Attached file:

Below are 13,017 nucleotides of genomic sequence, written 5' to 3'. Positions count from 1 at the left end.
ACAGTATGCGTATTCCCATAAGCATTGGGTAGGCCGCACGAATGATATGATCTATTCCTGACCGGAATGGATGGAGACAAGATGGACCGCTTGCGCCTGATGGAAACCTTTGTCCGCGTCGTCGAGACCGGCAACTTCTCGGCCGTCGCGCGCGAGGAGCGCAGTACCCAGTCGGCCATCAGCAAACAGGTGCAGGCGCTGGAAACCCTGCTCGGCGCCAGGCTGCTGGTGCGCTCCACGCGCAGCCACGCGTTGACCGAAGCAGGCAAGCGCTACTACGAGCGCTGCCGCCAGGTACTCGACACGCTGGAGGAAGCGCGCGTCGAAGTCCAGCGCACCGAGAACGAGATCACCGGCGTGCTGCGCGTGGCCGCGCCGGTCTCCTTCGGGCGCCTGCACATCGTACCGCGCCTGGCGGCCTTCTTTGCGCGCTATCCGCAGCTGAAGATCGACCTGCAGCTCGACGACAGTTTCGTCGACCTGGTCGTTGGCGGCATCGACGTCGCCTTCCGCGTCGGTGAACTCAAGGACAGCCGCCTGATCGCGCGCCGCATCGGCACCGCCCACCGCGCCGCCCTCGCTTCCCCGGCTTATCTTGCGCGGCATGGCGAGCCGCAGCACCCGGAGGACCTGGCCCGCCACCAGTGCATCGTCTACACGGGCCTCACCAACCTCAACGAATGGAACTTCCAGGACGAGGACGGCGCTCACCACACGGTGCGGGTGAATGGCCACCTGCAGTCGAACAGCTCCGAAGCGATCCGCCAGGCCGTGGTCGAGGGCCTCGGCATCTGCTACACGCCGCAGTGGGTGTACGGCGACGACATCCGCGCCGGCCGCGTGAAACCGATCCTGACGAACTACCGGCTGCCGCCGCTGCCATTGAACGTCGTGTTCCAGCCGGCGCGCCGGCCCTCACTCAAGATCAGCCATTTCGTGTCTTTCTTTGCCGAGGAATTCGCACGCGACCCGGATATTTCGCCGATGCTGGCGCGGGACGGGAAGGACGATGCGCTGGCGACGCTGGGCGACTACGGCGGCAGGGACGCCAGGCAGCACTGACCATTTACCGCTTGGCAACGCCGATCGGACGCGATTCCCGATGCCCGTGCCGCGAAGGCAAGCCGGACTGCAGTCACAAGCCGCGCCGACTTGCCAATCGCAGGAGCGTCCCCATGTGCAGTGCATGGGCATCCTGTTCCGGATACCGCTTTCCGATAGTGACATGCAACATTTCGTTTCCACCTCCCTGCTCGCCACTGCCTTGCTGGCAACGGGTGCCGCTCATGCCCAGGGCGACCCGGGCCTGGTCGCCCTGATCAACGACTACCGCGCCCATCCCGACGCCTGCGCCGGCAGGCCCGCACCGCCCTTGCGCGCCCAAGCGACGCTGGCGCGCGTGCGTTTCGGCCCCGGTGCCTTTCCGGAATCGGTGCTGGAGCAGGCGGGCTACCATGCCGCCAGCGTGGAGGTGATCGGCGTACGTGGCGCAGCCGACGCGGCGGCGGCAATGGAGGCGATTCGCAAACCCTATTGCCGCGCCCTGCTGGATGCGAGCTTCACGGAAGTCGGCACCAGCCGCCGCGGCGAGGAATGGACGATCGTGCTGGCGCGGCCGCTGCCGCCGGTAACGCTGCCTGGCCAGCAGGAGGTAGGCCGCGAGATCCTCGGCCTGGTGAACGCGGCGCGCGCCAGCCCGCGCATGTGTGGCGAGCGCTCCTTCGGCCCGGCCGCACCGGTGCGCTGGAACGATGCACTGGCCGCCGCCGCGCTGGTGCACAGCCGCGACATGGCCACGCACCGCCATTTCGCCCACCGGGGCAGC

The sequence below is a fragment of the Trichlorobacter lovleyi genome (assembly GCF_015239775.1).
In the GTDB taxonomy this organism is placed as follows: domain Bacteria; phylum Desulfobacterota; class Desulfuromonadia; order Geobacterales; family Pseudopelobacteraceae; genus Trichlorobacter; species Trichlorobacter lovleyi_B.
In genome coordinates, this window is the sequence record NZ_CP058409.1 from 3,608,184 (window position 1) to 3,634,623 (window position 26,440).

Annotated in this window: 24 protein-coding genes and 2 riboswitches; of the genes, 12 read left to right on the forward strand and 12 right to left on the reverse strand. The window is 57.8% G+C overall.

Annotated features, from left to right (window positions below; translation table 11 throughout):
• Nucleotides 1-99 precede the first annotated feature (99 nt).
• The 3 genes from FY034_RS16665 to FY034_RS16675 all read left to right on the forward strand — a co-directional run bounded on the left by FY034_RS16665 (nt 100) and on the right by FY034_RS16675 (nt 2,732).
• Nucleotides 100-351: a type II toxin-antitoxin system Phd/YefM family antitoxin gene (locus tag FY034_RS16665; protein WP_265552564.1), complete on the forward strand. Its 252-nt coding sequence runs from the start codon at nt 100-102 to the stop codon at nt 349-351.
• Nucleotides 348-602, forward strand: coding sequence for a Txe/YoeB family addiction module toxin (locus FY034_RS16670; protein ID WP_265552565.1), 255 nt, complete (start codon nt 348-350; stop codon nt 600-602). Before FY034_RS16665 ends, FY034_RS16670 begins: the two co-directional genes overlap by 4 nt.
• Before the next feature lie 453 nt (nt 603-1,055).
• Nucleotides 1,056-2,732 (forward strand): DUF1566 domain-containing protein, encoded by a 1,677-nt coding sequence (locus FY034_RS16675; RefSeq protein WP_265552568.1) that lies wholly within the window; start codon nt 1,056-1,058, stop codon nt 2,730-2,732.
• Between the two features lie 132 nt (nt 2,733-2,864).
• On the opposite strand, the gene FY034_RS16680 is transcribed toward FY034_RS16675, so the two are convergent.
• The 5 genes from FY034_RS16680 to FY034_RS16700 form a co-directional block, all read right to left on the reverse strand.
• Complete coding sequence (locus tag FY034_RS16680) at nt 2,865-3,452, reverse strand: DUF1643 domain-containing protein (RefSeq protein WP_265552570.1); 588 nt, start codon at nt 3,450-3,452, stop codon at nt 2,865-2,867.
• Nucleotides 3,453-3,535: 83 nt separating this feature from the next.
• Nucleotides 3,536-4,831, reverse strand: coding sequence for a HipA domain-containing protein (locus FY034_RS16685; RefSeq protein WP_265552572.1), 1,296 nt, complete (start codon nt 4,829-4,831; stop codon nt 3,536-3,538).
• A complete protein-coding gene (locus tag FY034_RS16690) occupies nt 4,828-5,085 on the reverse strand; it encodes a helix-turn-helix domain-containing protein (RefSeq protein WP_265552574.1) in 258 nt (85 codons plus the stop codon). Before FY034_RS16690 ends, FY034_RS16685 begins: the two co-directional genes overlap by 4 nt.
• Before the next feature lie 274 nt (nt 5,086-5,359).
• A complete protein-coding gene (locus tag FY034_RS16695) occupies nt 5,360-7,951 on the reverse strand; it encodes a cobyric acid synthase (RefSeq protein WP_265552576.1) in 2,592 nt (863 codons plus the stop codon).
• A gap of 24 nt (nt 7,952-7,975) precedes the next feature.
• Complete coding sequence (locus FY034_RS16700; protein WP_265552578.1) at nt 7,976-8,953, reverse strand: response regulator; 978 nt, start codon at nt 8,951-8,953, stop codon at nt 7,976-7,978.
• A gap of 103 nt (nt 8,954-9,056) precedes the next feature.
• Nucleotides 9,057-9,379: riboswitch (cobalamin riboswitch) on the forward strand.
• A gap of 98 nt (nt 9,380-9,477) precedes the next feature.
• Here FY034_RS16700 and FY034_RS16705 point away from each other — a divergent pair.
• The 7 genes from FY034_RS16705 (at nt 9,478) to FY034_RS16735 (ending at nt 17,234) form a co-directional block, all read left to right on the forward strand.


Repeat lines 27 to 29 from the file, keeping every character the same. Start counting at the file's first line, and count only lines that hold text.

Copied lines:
• A gap of 98 nt (nt 9,380-9,477) precedes the next feature.
• Here FY034_RS16700 and FY034_RS16705 point away from each other — a divergent pair.
• The 7 genes from FY034_RS16705 (at nt 9,478) to FY034_RS16735 (ending at nt 17,234) form a co-directional block, all read left to right on the forward strand.